the dangerous banks of the Brahmaputra, they suffered greatly from the
depredations of the numerous tigers, and in self-defence they organised
a system by which each village paid a subscription towards the
employment of professional shikaris. These men soon reduced the numbers
of the common enemy, by setting clever traps, with bows and arrows, the
latter having a broad barbed head, precisely resembling the broad arrow
that is well known as the Government mark throughout Great Britain. The
destruction of tigers was so great in a few years that the
Lieut.-Governor of Bengal found it necessary to reduce the reward from
fifty rupees to twenty-five, and tiger-skins were periodically sold by
auction at the Dhubri Kutcherry at from eight annas to one rupee each.

In this manner the development of agricultural industry brought into
value the fertile soil, which had hitherto been neglected, and the wild
beasts were the first to suffer, and eventually to disappear from the
scene; precisely as indolent savage races must vanish before the
inevitable advance of civilisation. and their neglected countries will
be absorbed in the progressive extension of colonial enterprise.

I believe there are very few tigers to be found at the present time in
the islands or "churs" of the Brahmaputra, and although I never had the
good fortune to know the country when it was described to me as
"crawling" with these animals, I look back with some pleasure to my
visit in 1885, when through the kindness of Mr. G. P. Sanderson, the
superintendent of the keddahs, I was supplied with the necessary
elephants.

The Rajah of Moochtagacha, Soochikhan (or Suchi Khan), had started from
Mymensing with thirty-five elephants, and he kindly invited me to join
him for a few days before I should meet Mr. Sanderson at Rohumari, about
38 miles below Dhubri, on the Brahmaputra. I had a scratch pack of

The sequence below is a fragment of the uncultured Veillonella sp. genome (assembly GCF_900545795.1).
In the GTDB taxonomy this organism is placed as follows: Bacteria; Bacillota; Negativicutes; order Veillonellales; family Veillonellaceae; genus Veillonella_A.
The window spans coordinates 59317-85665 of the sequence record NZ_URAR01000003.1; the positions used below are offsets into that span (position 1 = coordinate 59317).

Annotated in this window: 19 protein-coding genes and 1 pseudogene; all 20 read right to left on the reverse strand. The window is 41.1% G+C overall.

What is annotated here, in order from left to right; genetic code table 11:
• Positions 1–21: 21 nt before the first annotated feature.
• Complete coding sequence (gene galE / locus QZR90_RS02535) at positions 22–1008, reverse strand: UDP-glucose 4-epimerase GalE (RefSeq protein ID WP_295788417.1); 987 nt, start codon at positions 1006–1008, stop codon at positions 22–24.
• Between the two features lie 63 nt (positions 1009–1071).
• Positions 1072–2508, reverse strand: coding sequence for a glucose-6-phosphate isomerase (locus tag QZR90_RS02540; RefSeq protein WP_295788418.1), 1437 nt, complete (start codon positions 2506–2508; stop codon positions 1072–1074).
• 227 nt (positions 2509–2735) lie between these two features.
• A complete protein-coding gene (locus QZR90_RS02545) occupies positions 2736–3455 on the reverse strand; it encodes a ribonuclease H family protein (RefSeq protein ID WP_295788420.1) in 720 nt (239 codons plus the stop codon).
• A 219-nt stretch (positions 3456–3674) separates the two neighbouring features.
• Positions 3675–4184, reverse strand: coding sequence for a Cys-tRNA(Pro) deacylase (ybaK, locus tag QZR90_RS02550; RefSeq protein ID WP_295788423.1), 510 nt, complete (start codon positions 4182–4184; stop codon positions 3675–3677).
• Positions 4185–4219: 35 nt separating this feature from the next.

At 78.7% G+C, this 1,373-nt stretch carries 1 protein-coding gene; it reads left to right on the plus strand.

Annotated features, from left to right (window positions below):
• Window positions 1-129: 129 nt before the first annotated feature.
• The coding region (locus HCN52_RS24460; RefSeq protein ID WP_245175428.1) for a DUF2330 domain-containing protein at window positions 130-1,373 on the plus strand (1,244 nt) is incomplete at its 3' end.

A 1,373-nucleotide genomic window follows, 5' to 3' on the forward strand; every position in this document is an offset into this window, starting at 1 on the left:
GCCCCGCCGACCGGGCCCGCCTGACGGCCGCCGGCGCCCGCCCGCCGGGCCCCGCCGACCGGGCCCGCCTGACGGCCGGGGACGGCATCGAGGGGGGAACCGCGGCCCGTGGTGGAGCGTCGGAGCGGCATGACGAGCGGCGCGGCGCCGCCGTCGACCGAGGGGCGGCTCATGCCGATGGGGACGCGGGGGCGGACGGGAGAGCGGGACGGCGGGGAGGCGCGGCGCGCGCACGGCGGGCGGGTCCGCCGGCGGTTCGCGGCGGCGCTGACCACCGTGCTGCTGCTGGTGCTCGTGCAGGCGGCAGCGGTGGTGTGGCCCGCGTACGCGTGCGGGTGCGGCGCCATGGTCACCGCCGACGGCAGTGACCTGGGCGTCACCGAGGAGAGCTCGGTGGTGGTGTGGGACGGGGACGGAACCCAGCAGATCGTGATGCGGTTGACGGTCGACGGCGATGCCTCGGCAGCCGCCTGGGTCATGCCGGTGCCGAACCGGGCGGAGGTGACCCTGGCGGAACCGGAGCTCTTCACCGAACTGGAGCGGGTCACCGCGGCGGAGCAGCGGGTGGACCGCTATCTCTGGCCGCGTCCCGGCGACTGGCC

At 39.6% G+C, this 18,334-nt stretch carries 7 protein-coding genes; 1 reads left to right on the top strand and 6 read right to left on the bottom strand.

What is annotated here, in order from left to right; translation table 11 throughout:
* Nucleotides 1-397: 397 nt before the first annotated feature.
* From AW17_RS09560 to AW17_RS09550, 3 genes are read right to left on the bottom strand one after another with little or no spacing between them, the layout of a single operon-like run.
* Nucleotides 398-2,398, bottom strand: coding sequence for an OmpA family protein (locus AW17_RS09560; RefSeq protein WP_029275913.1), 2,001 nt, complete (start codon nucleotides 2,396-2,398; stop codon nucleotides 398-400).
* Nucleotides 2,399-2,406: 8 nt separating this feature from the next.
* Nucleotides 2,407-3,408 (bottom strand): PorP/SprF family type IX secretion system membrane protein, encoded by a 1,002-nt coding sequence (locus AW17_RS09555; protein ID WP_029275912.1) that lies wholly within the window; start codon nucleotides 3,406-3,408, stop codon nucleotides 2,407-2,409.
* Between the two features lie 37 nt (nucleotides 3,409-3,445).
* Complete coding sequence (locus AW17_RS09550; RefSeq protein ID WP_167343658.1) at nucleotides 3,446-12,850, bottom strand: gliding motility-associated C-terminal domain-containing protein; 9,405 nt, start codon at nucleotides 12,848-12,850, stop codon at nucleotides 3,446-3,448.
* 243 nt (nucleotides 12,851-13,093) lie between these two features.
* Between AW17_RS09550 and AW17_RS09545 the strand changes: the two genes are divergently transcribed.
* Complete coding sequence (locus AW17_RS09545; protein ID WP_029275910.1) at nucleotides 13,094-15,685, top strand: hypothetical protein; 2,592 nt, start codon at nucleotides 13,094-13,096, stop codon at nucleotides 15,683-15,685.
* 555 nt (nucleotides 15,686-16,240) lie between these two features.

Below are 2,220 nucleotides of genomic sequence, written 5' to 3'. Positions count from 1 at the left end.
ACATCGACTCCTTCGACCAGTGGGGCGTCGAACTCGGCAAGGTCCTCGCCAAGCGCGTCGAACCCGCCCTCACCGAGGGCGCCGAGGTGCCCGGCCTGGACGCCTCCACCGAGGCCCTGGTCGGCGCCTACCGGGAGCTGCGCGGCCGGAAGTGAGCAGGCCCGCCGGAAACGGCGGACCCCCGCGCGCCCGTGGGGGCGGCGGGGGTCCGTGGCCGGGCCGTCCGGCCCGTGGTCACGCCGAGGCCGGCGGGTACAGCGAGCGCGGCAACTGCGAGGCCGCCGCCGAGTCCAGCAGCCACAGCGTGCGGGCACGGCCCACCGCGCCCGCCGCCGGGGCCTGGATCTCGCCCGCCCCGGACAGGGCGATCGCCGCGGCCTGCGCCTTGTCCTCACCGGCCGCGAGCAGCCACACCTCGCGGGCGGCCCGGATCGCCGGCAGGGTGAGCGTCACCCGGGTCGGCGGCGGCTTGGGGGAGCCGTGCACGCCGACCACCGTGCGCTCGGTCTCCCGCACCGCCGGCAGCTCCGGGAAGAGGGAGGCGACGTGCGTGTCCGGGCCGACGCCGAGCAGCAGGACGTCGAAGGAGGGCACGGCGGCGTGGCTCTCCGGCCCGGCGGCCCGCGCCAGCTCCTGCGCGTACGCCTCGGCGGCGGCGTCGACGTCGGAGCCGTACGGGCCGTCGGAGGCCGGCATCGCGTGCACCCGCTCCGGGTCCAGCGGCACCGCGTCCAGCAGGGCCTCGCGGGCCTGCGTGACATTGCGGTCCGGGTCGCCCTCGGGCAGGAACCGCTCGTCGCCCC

twelve elephants, including some that had been sent forward from the
keddahs, and others kindly lent by the Ranee of Bijni. These raised our
number into a formidable line, excepting one huge male with long tusks
belonging to the Bijni Ranee, who was too savage to be trusted with
other elephants in company. This brute, as is not uncommon, combined
great ferocity with extreme nervousness. He had just destroyed the
howdah, which was smashed to atoms, as the animal had taken fright at
the crackling of flames when some one had ignited a patch of long grass
in the immediate neighbourhood. This had established an immediate panic,
and the elephant bolted at full speed, destroying the howdah utterly
beneath the branches of a tree; fortunately there was no occupant, or he
would certainly have been killed. The sound of fire is most trying to
the nerves of elephants, but a good shooting animal should be trained
especially to bear with it; otherwise it is exceedingly dangerous.

The Rajah's elephants were his peculiar enjoyment, and there was the
same difference in their general appearance, when compared with the
keddah elephants, as would be seen in a well-kept stable of hunters and
a team of ordinary farm horses. At the same time it must be remembered
that Suchi Khan's elephants did no work, but were kept solely for his
amusement, while the keddah animals had been working hard in the Garo
Hills for many months upon inferior food, engaged with their experienced
superintendent Mr. Sanderson in catching wild elephants. Nevertheless
there was a notable superiority in the Rajah's shikari animals, as they
had been carefully trained to the sport of tiger-hunting; they marched
with so easy a motion that a person could stand upright in the howdah,
rifle in hand, without the necessity of holding the rail. They appeared
to glide instead of swaying as they moved, and in that respect alone
they exhibited immense superiority, the difficulty of shooting with a
rifle from the back of an elephant in motion being extreme. Several of
these elephants were so well trained that they showed no alarm when a
tiger was on foot, at which time an elephant generally exhibits a
tendency to nervousness, and cannot be kept motionless by his mahout.

A favourite shikar animal had been badly bitten by a tiger a few days
before my arrival, and it was feared that she might become shy upon the
next encounter. Although the elephant is enormous in weight and
strength, the upper portion of the trunk is much exposed, as it is the
favourite spot for the tiger's attack, where it can fix its teeth and
claws, holding on with great tenacity. A wound on the trunk is most
painful, and when an elephant is actually pulled down by a tiger, it is
the pain to which the animal yields in falling upon the knees, more than
the actual weight and strength of the tiger that produce the effect. A
tiger, when standing upon its hind legs, would be able to reach about 8